We R the Cure

Seeking Cures and Cheating Destiny

Discovery of Insulin: It’s not a cure, but it sure beats death

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This blog is dedicated to a future of high tech products, better treatment solutions and, one day, real cures for persons living with autoimmune disorders like Type 1 diabetes. Before we can look forward, we need to stop and pay our respect to two Canadians and their laboratory dogs!

This month marks the 90th anniversary of the discovery of insulin by Canadian scientists Fred Banting and Charles Best.

As a person with Type 1 diabetes, I owe these men and many other scientists my life. Actually, about 4 million people living today are in debt to these trailblazers.

Fred Banting and Charles Best Discover Insulin

Canadian Scientists Fred Banting and Charles Best Discovered Insulin in 1922. Photo courtesy University of Toronto.

Although it is true — Insulin is not a cure for Type 1 diabetes — imagine the starvation deaths  suffered before the discovery of insulin in 1922. In fact, my favorite diabetes book, “Cheating Destiny,” writer James S. Hirsch tells the horror stories of children and adults living a “disgusting and painful” death from diabetes. In the early 1900s, doctors knew that sugar worsened the condition of diabetic patients and that the most effective treatment was to put the patients on very strict diets where sugar intake was limited.  At best, this treatment would buy patients a few extra years, but it never saved them. In some cases, the diets even caused patients to die of starvation.

“The Greek physician Aretaeus of Cappadocia offered the first accurate account of diabetes in the first century A.D., noting the distinctively gruesome fashion in which some patients withered away. He called their demise, the ‘melting down of the flesh and limbs into urine. Life is disgusting and painful.’ Diabetes’ signature symptom was polyuria or excessive urine. When blood sugar levels rise, the body draws water from its tissues to purge the sugar through its urine.”

This is why children and adults may lose 50% or more of their body weight in the initial weeks of the autoimmune disorder hitting. Your body is, basically, releasing excess sugar AND the food you need to stay alive. In my case, I lost 16-17 pounds in about 4 to 6 weeks before I finally dragged myself to Dr. G. V. Puster for my diagnosis! I made many rushed trips — running at full speed — to get to a bath room. And hoping that I would not wet my pants. It was a hit-or-miss race. Ugh. Fun times.

So, let’s celebrate the discovery of insulin. One of the most revolutionary moments in medicine. Though it took some time to work out proper dosages and to develop manufacturing processes to make enough insulin of consistent strength and purity, the introduction of insulin seemed literally like a miracle. One year the disease was an automatic death sentence; the next, people — even children — had hopes of living full and productive lives even with the disease. Wellcome's insulin Ad in 1923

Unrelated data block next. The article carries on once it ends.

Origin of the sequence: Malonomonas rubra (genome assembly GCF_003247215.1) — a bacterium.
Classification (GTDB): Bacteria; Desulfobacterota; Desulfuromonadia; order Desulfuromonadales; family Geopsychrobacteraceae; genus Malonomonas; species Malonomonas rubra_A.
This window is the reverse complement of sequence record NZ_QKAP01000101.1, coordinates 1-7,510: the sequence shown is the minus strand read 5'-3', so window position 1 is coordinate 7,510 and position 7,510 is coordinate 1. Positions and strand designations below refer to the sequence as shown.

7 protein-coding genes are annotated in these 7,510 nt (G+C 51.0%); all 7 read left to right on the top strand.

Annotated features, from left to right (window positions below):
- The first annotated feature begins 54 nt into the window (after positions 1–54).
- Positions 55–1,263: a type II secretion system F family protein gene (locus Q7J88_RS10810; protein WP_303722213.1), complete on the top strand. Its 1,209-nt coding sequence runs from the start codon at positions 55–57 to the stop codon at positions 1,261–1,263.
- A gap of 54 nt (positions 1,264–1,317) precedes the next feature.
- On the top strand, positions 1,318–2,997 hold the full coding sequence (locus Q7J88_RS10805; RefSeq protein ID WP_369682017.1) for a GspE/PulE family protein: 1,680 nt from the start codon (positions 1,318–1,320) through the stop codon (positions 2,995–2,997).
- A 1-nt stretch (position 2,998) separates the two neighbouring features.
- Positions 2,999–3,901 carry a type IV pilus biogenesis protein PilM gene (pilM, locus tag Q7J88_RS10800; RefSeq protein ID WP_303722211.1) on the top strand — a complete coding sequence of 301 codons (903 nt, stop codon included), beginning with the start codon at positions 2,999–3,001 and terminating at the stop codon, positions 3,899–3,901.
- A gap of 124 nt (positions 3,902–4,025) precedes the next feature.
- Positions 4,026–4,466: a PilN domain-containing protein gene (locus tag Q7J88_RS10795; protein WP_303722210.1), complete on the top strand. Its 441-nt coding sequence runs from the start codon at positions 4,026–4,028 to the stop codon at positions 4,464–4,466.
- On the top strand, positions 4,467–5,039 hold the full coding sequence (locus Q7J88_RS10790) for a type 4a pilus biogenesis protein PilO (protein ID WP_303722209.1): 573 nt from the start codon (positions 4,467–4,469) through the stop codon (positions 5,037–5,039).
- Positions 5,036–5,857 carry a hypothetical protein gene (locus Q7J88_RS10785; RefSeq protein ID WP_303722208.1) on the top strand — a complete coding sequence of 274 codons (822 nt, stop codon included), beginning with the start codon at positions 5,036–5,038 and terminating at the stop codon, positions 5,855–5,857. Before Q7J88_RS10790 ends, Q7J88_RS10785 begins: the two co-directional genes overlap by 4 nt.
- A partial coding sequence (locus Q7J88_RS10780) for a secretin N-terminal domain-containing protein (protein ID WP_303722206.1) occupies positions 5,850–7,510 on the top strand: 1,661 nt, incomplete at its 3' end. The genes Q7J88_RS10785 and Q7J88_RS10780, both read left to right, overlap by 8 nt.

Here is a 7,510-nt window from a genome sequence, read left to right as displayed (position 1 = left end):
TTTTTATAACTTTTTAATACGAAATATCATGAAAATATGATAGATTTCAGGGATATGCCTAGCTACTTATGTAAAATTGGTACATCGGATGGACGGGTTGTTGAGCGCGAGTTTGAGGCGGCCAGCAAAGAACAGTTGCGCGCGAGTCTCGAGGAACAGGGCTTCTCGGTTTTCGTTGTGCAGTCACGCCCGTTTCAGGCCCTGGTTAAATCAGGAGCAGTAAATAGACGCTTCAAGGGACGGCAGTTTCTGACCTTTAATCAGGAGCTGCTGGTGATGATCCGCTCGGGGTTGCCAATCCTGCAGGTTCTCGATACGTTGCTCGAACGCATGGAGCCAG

Now, we stand on the water’s edge. Waiting for the next miracle. If you want to participate in miracles, then you need to get involved in a human clinical trial. Miracles like the artificial pancreas, beta cell regeneration and smart insulin are sitting on the horizon. So don’t wait on the shoreline. Jump in. Become a “research dog.”

Coming up next week, I’ll post details on how to find and enroll in a clinical trial.

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Author: werthecure01

Diabetes doesn't define me; it inspires me to define the future for individuals living with autoimmune diseases like Type 1 diabetes. -- Mike Anderson, diagnosed 1998.

2 thoughts on “Discovery of Insulin: It’s not a cure, but it sure beats death

  1. Love this acknowledgement of the pioneers before us…and the encouragement to be an active part of the solution ourselves today! I will save this blog as a reminder that I need to make more time to contribute to the cause…thanks!

  2. Thanks to scientific research and the discovery of insulin, people are living and thriving with this chronic disease. But let’s not forget, Type 1 diabetics may look “healthy on the outside,” but they are fighting a life-threatening disorder on the “INSIDE.” The search for better solutions and more funds for research — must continue.

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